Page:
the string library contains many functions that can be used for manipulating strings, such as gsub, sub, gmatch, match, find, lower, upper, byte, char, format, rep, and reverse I will be covering the gsub, gmatch, match, find , sub, byte, char, and format functions as the other functions are pretty self-explanatary There are two ways to use these functions the first being a function of the string library like such:
local str = "Hey This is a string" print(string.upper(str))--"HEY THIS IS A STRING"
The second way of doing this would be to use it as a method of a string
local str = "Hey this is a string" print(str:upper())--"HEY THIS IS A STRING"
With that said, let's get into the functions
the gsub, or global substitution function replaces all instances of one string / string pattern with another.
local str = "Hey their" print(str:gsub("their","there"))--"Hey there",1 --1 in this case being the number of instances "their" was replaced with "there"
The gmatch function returns a pattern finding iterator,the iterator will search through the string passed looking for instances of the pattern you passed
local str = "Hey, Find all the non-spac e instances" for piece in str:gmatch("[^%s]+") do print(piece)-- Hey, Find, all, the, non-spac, e, instances end
the sub function returns a sub-string(hense the name) with the given interval.
An example of it would be :
local str = "Definitely a string" print(str:sub(1,5))--Defin
the find function finds the first occurance of a given string pattern within the start/ end parameters if they are given, or inside the entire string if neither the start nor the end parameters are given. It returns in interval from which the pattern is found
An example of the find function would be:
local str = "Hello There" print(str:find("%a+"))--1,5 print(str:find("%a+",1,3))--1,3 print(str:find("%a+",6))--7,11
Byte and Char
The byte and char functions are corresponding functions, that meaning, if you input a character like "a", the byte function will return an integer such as 97, then if you use the char function, it will return the original character inputted, which in this case is "a"
local char = "t" local byte = string.byte(char) local newChar = string.char(byte) print(char,byte,newChar)--t,117,t print(char == newChar)--true
The format function creates a formatted string from the format and arguments provided, it is very similar to the prinf function in C language / C++
print(string.format("%s,%q","Hello", "RandomDudo")) --Hello "RandomDudo" --%s is string and %q is quoated string (for format only) print(string.format("%d,%i,%u",-1,-1,-1)) -- -1,-1,18446744073709551615 --%d and %i are unsigned integers while %u is signed integers
the reason why the unsigned int for -1 glitches out so much is that unsigned integers go all the way up to their maximum value when a negative number is inputted, due to them being unsigned integers A couple other notable patterns for string.format are:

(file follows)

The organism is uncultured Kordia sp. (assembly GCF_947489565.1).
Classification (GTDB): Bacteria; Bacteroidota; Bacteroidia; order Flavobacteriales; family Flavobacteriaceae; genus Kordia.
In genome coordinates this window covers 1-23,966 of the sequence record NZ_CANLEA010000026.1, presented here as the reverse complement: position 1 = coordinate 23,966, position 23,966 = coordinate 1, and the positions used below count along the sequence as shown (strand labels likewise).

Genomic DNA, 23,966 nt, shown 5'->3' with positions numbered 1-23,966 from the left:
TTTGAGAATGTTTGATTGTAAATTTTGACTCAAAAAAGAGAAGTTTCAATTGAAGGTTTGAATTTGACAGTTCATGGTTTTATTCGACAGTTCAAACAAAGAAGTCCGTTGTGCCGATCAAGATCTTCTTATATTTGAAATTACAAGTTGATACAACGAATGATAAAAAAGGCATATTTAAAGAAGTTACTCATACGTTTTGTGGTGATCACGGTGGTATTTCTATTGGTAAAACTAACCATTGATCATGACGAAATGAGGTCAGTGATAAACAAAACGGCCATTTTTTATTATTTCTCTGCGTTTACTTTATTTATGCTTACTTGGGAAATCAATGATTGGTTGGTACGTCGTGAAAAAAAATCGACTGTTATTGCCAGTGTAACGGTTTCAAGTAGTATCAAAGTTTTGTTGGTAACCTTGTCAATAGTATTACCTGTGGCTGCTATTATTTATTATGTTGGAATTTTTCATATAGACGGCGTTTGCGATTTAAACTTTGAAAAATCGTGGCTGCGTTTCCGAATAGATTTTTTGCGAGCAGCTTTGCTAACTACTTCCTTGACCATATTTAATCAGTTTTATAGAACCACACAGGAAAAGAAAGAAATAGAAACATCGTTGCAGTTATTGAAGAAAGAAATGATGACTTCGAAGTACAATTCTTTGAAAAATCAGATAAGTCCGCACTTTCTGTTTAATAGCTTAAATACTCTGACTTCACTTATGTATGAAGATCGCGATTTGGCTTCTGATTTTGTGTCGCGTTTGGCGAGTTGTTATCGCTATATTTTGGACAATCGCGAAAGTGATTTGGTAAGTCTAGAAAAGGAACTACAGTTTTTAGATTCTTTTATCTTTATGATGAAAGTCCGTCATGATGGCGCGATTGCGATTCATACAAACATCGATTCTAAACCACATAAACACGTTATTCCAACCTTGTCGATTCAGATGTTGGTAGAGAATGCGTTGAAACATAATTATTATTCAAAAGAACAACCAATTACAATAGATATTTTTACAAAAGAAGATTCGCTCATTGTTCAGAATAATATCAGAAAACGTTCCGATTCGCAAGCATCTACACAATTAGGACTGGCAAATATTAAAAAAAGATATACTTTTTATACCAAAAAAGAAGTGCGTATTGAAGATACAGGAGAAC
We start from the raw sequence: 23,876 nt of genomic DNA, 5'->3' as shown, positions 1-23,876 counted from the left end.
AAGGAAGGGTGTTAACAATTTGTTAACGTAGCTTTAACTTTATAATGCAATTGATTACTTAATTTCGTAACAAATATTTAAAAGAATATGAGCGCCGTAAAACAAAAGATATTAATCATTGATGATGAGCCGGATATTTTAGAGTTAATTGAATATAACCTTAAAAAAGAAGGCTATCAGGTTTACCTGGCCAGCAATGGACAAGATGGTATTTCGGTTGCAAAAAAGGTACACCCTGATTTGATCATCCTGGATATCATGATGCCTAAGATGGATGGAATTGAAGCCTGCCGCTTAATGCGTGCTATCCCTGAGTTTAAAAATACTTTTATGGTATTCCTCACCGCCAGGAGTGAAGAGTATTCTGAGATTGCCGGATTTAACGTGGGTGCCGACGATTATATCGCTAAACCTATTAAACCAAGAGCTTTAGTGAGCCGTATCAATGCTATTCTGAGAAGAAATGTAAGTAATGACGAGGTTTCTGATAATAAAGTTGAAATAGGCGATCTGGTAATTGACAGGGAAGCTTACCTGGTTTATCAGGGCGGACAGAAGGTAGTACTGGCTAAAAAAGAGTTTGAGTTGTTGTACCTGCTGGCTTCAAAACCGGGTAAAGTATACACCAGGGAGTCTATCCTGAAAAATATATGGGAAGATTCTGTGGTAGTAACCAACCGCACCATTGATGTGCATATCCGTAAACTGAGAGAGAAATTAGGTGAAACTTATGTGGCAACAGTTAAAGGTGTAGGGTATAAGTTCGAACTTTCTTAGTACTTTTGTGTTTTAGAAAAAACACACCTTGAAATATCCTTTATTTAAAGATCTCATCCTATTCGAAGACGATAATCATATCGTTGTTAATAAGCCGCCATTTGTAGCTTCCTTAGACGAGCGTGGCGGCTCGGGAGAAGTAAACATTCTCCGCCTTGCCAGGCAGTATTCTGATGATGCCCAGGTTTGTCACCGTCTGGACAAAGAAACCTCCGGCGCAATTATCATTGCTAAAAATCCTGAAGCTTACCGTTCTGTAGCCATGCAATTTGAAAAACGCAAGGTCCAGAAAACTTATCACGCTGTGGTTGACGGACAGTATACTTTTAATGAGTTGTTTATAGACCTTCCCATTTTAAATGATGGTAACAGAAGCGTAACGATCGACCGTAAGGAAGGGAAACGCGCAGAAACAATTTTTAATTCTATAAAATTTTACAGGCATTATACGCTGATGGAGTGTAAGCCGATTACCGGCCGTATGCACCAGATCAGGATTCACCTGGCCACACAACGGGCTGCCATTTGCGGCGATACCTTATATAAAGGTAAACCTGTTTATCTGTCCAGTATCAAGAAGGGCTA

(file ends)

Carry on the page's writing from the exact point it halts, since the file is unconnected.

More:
%a and %A for hexadecimals with binary exponents
%c for converting numbers to characters (like string.char)
%g for floats and exponents
%f for floats
%o for octals
%x and %X for hexdecimals
%e and %E for exponents
I think the thing most people , including me struggle with at first is understanding the string patterns.
I would say that chapter 20.2 of the lua pil and the lua users wiki would be great tools for learning this if you are a beginner However, I will be explaining the gist of the string patterns and "magic characters" in this section With that said, here are some of the most important string patters
. - all characters
%a - letters
%d - digits
%w - alphanumeric characters (digits + letters)
%s - whitespace
%l - lowercase letters
%u - uppercase letters
%p - punctuation / special characters (!,.,?,#,$,...)
%x - hexadecimals
Another interesting thing about these patterns is that the upper case version of each represents the complement of the lower case version, for example, %A represents non letter characters and %S represents non-space characters
There are officially 10 so called "magic characters" in lua. Those being %, (), ^, * , , +,-,?,$,and.
The % character cancels out the characteristics of the other special characters
The ^ character represents the complement of whatever pattern is after is
The  characters form a character set Say you want to make a search function that only finds vowels: simply putting the list of vowels inside  characters would be a good way to do so
local Vowels = "[AEIOUaeiou]"--list of all vowels local str = "Hey I'm Alive" --random string local NoVowel = string.gsub(str,Vowels,"") print(NoVowel) --Hy 'm lv
Or say you want to filter for non-period characters, but since the . character is a string pattern onto itself. well, all three of the showcased magic characters can be used here
local pattern = "[^%.]" --non period character local str = "workspace.model.Humanoid" -- example string for sub in str:gmatch(pattern) do print(sub) --workspace, model, Humanoid end
Congradulations, you finished this tutorial on string manipulations!
What is life without challenges? See if you can complete any of these given challenges:
1: make a printf function with string.format()
2: create a character set equivalent to the alphanumeric (%w) character set
3: subsitute all consonants (non-vowel) letters with an empty string: "" Hope you enjoyed!
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